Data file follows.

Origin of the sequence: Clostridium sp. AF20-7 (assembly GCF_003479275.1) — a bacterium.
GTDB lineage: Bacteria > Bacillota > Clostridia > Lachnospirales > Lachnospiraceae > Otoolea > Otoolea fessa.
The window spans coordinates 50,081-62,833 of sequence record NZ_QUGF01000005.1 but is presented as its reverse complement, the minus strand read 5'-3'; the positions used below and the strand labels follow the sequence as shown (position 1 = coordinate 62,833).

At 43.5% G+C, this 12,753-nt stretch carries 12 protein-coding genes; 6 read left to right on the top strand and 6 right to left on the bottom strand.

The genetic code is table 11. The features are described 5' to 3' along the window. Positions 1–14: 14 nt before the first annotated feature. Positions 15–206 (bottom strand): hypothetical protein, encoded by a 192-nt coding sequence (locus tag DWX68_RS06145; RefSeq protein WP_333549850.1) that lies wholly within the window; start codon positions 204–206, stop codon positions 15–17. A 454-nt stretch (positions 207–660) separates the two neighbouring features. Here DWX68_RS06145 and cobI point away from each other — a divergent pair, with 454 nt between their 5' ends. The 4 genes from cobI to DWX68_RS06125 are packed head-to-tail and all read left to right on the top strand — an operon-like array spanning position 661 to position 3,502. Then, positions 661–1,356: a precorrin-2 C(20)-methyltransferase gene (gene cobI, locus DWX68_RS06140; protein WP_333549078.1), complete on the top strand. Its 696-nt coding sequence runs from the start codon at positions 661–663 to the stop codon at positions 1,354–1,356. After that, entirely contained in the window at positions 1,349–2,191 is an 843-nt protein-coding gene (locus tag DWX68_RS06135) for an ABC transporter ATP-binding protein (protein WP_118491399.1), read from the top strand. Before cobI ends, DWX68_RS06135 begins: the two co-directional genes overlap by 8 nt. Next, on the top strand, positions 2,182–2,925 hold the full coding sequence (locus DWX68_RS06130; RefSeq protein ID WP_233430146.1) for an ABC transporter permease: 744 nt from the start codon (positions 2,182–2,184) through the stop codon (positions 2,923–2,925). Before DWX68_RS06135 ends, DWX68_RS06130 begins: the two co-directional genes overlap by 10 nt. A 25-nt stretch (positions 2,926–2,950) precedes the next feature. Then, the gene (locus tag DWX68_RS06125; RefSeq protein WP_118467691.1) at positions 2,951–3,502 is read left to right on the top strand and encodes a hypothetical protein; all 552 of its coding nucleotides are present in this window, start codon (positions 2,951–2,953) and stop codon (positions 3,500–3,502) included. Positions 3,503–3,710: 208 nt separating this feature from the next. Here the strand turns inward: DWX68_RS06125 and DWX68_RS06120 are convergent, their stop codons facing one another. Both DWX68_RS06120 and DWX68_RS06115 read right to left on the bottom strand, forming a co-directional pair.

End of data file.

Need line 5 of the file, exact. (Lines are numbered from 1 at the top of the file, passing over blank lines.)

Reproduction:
The genetic code is table 11. The features are described 5' to 3' along the window. Positions 1–14: 14 nt before the first annotated feature. Positions 15–206 (bottom strand): hypothetical protein, encoded by a 192-nt coding sequence (locus tag DWX68_RS06145; RefSeq protein WP_333549850.1) that lies wholly within the window; start codon positions 204–206, stop codon positions 15–17. A 454-nt stretch (positions 207–660) separates the two neighbouring features. Here DWX68_RS06145 and cobI point away from each other — a divergent pair, with 454 nt between their 5' ends. The 4 genes from cobI to DWX68_RS06125 are packed head-to-tail and all read left to right on the top strand — an operon-like array spanning position 661 to position 3,502. Then, positions 661–1,356: a precorrin-2 C(20)-methyltransferase gene (gene cobI, locus DWX68_RS06140; protein WP_333549078.1), complete on the top strand. Its 696-nt coding sequence runs from the start codon at positions 661–663 to the stop codon at positions 1,354–1,356. After that, entirely contained in the window at positions 1,349–2,191 is an 843-nt protein-coding gene (locus tag DWX68_RS06135) for an ABC transporter ATP-binding protein (protein WP_118491399.1), read from the top strand. Before cobI ends, DWX68_RS06135 begins: the two co-directional genes overlap by 8 nt. Next, on the top strand, positions 2,182–2,925 hold the full coding sequence (locus DWX68_RS06130; RefSeq protein ID WP_233430146.1) for an ABC transporter permease: 744 nt from the start codon (positions 2,182–2,184) through the stop codon (positions 2,923–2,925). Before DWX68_RS06135 ends, DWX68_RS06130 begins: the two co-directional genes overlap by 10 nt. A 25-nt stretch (positions 2,926–2,950) precedes the next feature. Then, the gene (locus tag DWX68_RS06125; RefSeq protein WP_118467691.1) at positions 2,951–3,502 is read left to right on the top strand and encodes a hypothetical protein; all 552 of its coding nucleotides are present in this window, start codon (positions 2,951–2,953) and stop codon (positions 3,500–3,502) included. Positions 3,503–3,710: 208 nt separating this feature from the next. Here the strand turns inward: DWX68_RS06125 and DWX68_RS06120 are convergent, their stop codons facing one another. Both DWX68_RS06120 and DWX68_RS06115 read right to left on the bottom strand, forming a co-directional pair.